Why you may faint

By Beatrice Nakibuuka

Fainting is when someone becomes unconscious for a short time. It usually happens because the brain is not getting enough oxygen or because of a drop in the blood pressure.
Dr Pius Mwanja, of Lifelink Hospital, Ntinda, says after you lose consciousness and fall or lie down, more blood flows into the brain so after a few minutes you must be able to wake up again. The most common causes of fainting are usually signs of a more serious illness.

Feeling unsteady, dizzy, weak, blurred vision, confusion or nausea. Some people become aware that noises are fading away.
“A full recovery usually takes a few minutes. If there is no underlying medical condition causing you to faint, you may not need any treatment,” Dr Mwanja says. Fainting usually is not a cause for concern, but it is a symptom of a serious medical problem sometimes. If you have no previous history of fainting and you start fainting all of a sudden, you should talk to your doctor to check out the reason.

The cause of fainting is not clear but can be triggered by fear, panic or shock, severe pain, a sudden drop in blood pressure, low blood sugar due to diabetes, going too long without eating, dehydration, standing in one position for too long, allergies and heart or lung diseases, among others.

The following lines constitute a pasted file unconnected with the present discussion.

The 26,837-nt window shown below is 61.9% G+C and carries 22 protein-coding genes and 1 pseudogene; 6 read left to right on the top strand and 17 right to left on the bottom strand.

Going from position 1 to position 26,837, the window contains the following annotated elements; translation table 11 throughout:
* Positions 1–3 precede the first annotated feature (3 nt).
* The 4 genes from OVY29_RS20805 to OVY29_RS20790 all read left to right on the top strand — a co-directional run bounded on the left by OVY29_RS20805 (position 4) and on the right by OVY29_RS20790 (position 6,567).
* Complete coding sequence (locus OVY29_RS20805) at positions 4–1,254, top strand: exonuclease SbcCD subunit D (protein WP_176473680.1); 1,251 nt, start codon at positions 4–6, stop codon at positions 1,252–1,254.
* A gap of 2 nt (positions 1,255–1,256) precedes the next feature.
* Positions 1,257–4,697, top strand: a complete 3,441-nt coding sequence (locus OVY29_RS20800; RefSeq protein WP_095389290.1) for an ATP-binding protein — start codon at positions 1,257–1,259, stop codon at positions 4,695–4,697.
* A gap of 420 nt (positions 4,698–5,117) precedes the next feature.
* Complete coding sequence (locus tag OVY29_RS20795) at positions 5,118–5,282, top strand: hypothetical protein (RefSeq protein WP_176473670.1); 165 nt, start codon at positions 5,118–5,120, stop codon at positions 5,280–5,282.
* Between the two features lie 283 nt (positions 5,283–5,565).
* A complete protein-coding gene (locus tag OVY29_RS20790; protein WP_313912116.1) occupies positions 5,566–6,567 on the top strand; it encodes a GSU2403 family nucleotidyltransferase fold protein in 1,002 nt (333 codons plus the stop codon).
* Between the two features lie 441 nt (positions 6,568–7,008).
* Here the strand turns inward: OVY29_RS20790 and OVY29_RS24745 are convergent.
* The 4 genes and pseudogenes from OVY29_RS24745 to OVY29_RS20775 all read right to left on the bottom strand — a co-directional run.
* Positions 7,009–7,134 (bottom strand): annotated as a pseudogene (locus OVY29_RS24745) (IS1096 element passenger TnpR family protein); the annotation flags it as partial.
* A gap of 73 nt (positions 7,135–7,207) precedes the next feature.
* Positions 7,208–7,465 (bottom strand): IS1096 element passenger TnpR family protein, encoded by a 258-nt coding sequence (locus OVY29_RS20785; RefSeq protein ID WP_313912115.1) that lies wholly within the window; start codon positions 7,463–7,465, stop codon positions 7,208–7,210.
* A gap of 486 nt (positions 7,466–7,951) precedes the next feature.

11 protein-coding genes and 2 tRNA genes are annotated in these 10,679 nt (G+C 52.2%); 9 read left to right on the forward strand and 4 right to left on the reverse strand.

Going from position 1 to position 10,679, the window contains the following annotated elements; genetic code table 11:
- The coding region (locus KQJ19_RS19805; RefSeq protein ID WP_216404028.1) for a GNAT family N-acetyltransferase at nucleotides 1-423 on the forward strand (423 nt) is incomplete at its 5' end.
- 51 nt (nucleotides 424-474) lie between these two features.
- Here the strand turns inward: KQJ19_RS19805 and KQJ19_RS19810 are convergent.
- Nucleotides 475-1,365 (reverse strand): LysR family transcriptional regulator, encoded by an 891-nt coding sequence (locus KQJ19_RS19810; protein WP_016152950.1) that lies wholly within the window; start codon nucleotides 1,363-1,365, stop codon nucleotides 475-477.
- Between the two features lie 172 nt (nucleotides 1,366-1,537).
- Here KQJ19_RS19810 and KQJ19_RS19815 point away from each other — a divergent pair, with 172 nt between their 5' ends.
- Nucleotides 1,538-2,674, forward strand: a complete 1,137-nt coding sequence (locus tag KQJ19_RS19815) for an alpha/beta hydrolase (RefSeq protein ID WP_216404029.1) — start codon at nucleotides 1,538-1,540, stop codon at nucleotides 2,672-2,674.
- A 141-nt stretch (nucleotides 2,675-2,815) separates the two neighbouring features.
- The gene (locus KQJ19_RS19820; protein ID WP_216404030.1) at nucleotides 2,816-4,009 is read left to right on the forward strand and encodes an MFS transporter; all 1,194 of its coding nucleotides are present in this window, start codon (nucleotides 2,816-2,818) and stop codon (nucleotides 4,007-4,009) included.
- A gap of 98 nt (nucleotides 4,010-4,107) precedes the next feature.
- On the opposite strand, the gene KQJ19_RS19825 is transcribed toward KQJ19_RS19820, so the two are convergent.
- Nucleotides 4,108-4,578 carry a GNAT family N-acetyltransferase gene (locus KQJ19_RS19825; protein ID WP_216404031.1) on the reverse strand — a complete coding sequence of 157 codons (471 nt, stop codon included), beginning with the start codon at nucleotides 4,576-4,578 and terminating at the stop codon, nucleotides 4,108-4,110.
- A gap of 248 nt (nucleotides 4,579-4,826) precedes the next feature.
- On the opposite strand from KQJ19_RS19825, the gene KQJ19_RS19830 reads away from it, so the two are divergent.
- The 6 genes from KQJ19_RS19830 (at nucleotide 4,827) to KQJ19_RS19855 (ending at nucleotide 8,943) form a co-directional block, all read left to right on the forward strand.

Dr Mwanja says if you often faint, learn the causes and avoid those triggers. Always get up slowly from a sitting or lying down position. If you feel faint at the sight of blood tell your doctor so he can take certain provisions to prevent you from fainting. And do not skip meals.
When you feel dizzy and weak, sit and put your head between your knees to help get blood to your brain, or lie down to avoid injury due to falling. Do not stand up until you feel better.


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